This week I have been enjoying the book The Wisdom of Stability: Rooting Faith in a Mobile Culture, by Jonathan Wilson-Hartgrove. Based off Psalm 1, he uses the metaphor of a tree to describe the stable life.
Look at a tree on the landscape out your window and you will notice that it is shaped something like a geyser, reaching up in the single column of a trunk to spray out in limbs, most of them bending back toward the ground. Follow the downward slope of those bending branches as if they were the fluid spray of the geyser, and you can sketch out a circumference on the ground around the trunk of any tree. That circle is called the “drip line.” Without digging below the surface, it offers a pretty good sketch of how far away from a tree its roots reach for the water and nutrients it needs to flourish. Trees vary a great deal in size, and any tree, given the time, can extend its reach through growth. But it is important for the life of a tree that its extension above the surface not exceed its growth below. Stability depends on a tree knowing that its root system beneath the surface limits its capacity to send out limbs and produce fruit. In short, everything depends on the drip line. For people on the go, the root system that a drip line traces may feel more like a limit than a gift.
As a young father, I often feel like the boundaries placed on my life limit my freedom, but this metaphor reminds me that by raising my children in a Godly way, I am actually expanding my root system. To put it simply: these boundaries are expanding my capacity to produce fruit! But don’t just take my word for it:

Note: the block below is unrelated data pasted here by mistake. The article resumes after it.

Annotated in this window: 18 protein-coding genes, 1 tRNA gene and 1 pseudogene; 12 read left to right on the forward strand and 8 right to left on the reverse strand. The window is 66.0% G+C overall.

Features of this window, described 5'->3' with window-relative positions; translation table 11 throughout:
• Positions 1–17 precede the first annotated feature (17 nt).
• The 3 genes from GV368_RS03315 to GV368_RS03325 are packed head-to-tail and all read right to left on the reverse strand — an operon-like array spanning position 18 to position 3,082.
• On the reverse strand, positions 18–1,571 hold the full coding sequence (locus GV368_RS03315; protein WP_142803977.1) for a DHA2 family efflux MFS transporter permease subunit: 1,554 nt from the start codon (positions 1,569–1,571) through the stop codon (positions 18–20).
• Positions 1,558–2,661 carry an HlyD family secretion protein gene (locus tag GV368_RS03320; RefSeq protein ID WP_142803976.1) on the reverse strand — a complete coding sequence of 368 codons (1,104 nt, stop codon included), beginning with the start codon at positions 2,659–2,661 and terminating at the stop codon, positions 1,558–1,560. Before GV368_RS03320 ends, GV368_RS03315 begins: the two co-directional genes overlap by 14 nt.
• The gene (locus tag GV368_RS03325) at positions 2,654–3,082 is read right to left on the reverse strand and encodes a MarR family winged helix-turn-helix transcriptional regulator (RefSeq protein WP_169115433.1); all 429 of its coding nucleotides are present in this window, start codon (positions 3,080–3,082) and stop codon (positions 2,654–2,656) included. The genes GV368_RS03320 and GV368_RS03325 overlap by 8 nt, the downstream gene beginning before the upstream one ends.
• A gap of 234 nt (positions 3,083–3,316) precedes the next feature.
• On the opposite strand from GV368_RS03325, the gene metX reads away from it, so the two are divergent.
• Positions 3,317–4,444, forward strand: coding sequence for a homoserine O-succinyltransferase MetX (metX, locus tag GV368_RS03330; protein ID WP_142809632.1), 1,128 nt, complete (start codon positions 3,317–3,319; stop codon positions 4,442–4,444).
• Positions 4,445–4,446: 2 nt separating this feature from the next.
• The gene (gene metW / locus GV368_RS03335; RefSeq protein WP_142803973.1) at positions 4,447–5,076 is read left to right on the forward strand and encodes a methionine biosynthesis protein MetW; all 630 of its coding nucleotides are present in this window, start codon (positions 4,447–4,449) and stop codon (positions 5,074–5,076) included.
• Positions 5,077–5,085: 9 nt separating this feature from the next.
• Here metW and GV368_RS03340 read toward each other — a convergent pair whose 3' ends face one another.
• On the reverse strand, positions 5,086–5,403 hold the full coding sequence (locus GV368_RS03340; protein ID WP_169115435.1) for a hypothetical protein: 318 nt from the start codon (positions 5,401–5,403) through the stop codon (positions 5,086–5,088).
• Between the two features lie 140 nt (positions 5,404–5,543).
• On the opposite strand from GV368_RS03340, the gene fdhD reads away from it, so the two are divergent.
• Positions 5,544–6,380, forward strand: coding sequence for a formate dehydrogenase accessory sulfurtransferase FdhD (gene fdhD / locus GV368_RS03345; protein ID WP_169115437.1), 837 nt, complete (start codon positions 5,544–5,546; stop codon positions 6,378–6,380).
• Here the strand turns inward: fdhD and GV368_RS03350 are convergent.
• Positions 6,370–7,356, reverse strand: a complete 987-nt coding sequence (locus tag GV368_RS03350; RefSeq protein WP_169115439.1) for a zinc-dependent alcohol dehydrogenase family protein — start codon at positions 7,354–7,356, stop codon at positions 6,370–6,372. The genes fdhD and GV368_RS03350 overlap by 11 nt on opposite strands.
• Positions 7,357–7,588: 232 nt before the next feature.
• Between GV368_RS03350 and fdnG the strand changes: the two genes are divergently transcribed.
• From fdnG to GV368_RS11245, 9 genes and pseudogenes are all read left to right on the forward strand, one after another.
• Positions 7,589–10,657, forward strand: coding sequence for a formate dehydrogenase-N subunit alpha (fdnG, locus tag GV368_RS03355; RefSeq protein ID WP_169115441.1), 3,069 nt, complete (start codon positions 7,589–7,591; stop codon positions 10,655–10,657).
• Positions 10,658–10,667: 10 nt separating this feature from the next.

Paul Wilkes…reflects on his resistance to limits as a young person, saying, “I bridled at restraints; I moved again and again. There was always something more out there I wasn’t finding.” For Wilkes, this led to a midlife crisis about the true meaning of freedom. “I looked upon married life and children as punishingly restrictive and certainly not a path to holiness or heroism,” he confesses. “After my devoted attempt to be a man of the world, I swerved onto other paths, believing I needed to live with the poor, then to be a monk, do some work of great value to humankind. Something out of the ordinary.” All of this frenetic searching eventually led Wilkes to what he calls a “desperately unhappy existence.” Free to pursue any life he could imagine, Wilkes found himself unable to really live.Considering the practice of stability some two decades after this crisis, Wilkes is able to name how his own salvation has depended on accepting the limits of marriage. “With two sons embarking on their teenage years and a working wife, my freedom of movement is severely restricted, my own desires secondary at best. Yet I experience some of the richest days of my life.” No longer free to do whatever he wants, Wilkes sees that he is free to love particular people whose needs he knows. To be sure, that circle of people is limited, circumscribed by the drip line of his life. But as he establishes roots of love, Wilkes can see that he is now able to grow. The boundary lines of his life and love expand as his roots grow deeper.
This book won’t stop prodding me where it hurts, insisting that the grass on the other side of the fence is just that, more grass. In the long run, it won’t taste better than this grass, and the hassle of getting stuck in–or addicted to going through–barb-wired fences is just not worth the bother.
So how big is your drip line? Is it growing as you commit to a place, and to loving the people in that place? Or is it shrinking because you run away from your problems…